Repetitive in detail but cumulatively very moving.



An oral history of one horrific night when busloads of unarmed students were attacked by local Mexican police.

Gibler (To Die in Mexico: Dispatches from Inside the Drug War, 2011, etc.) only presents one side, but he offers compelling testimony that there is no other side—that police attacked without provocation and the government did its best to cover up what it had perhaps authorized in the first place. The results seem beyond dispute: “that police killed 6, wounded more than 40, and disappeared 43 people.” The fate of the disappeared remains open to question: were they sent to be incinerated by a drug gang in collusion with police, or, as their parents hope, are they still alive and held captive by the government? The Teachers College in Ayotzinapa was a progressive institution that was at odds with government repression. As one sophomore explains, “the way of life here, the context, the government harassment and persecution that is always present, I mean it never dissipates, and one has to start, little by little, getting used to the idea that this school isn’t any old school.” The underclassmen who dominate the early part of the account had no idea what they were getting into when they were enlisted to participate in an “action” commemorating an earlier police massacre of students in Mexico. They sensed something was wrong from the outset, when the bus drivers moved slowly and then stopped before armed police, who initially fired shots in the air but soon turned their fire on the students, who responded with rocks. When soldiers belatedly arrived, they threatened to turn the students over to the police who had been shooting them. Hospitals were indifferent: “They should have killed you,” said one hospital director to those seeking help. This is the account of those who witnessed and survived the attacks as well as that of the parents who still search for the 43.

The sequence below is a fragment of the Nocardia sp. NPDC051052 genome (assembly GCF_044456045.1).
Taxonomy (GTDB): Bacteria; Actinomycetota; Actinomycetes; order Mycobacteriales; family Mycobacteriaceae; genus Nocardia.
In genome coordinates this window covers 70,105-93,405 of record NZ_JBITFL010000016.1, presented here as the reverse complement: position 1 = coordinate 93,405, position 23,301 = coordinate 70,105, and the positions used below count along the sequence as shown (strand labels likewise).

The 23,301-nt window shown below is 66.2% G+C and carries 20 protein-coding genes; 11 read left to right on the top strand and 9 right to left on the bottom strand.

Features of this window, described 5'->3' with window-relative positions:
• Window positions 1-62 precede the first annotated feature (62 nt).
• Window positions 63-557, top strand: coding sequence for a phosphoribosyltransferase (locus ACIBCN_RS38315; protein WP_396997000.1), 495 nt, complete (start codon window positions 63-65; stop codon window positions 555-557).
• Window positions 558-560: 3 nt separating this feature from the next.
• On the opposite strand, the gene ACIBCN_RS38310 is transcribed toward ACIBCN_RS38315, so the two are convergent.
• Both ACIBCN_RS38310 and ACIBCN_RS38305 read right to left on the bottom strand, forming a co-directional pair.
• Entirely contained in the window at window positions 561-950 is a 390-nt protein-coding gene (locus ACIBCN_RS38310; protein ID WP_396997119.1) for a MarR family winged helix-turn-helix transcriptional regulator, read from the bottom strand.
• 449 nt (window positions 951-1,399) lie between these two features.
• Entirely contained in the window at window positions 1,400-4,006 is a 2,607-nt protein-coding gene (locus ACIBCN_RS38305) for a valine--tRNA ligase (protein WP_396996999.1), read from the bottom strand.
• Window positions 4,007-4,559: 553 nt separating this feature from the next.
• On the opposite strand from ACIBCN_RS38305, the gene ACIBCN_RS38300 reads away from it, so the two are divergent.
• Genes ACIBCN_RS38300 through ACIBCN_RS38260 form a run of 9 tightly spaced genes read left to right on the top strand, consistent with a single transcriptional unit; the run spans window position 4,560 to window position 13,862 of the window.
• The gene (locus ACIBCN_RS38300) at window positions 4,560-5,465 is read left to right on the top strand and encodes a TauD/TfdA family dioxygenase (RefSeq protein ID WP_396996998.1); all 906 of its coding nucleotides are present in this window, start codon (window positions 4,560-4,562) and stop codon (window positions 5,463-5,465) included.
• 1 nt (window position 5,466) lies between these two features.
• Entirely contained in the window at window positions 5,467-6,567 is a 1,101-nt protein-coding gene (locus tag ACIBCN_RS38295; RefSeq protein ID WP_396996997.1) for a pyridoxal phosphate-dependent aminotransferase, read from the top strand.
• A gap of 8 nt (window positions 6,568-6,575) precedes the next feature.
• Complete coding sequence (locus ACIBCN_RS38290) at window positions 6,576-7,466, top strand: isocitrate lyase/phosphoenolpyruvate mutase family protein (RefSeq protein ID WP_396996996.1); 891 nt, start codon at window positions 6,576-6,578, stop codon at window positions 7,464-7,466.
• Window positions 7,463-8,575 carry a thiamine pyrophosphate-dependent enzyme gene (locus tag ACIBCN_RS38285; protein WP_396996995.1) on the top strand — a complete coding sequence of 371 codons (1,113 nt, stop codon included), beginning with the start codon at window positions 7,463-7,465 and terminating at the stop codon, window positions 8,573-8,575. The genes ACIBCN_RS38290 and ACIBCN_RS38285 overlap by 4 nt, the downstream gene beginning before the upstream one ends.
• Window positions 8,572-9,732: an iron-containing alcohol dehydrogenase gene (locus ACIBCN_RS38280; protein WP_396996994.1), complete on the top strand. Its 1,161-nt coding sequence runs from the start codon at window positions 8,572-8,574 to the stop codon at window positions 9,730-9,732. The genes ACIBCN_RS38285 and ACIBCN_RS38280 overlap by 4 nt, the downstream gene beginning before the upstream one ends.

Repetitive in detail but cumulatively very moving.

Pub Date: Nov. 14, 2017

ISBN: 978-0-87286-748-2

Page Count: 260

Publisher: City Lights

Review Posted Online: Sept. 11, 2017

Kirkus Reviews Issue: Oct. 1, 2017

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The author's youthfulness helps to assure the inevitable comparison with the Anne Frank diary although over and above the...


Elie Wiesel spent his early years in a small Transylvanian town as one of four children. 

He was the only one of the family to survive what Francois Maurois, in his introduction, calls the "human holocaust" of the persecution of the Jews, which began with the restrictions, the singularization of the yellow star, the enclosure within the ghetto, and went on to the mass deportations to the ovens of Auschwitz and Buchenwald. There are unforgettable and horrifying scenes here in this spare and sombre memoir of this experience of the hanging of a child, of his first farewell with his father who leaves him an inheritance of a knife and a spoon, and of his last goodbye at Buchenwald his father's corpse is already cold let alone the long months of survival under unconscionable conditions.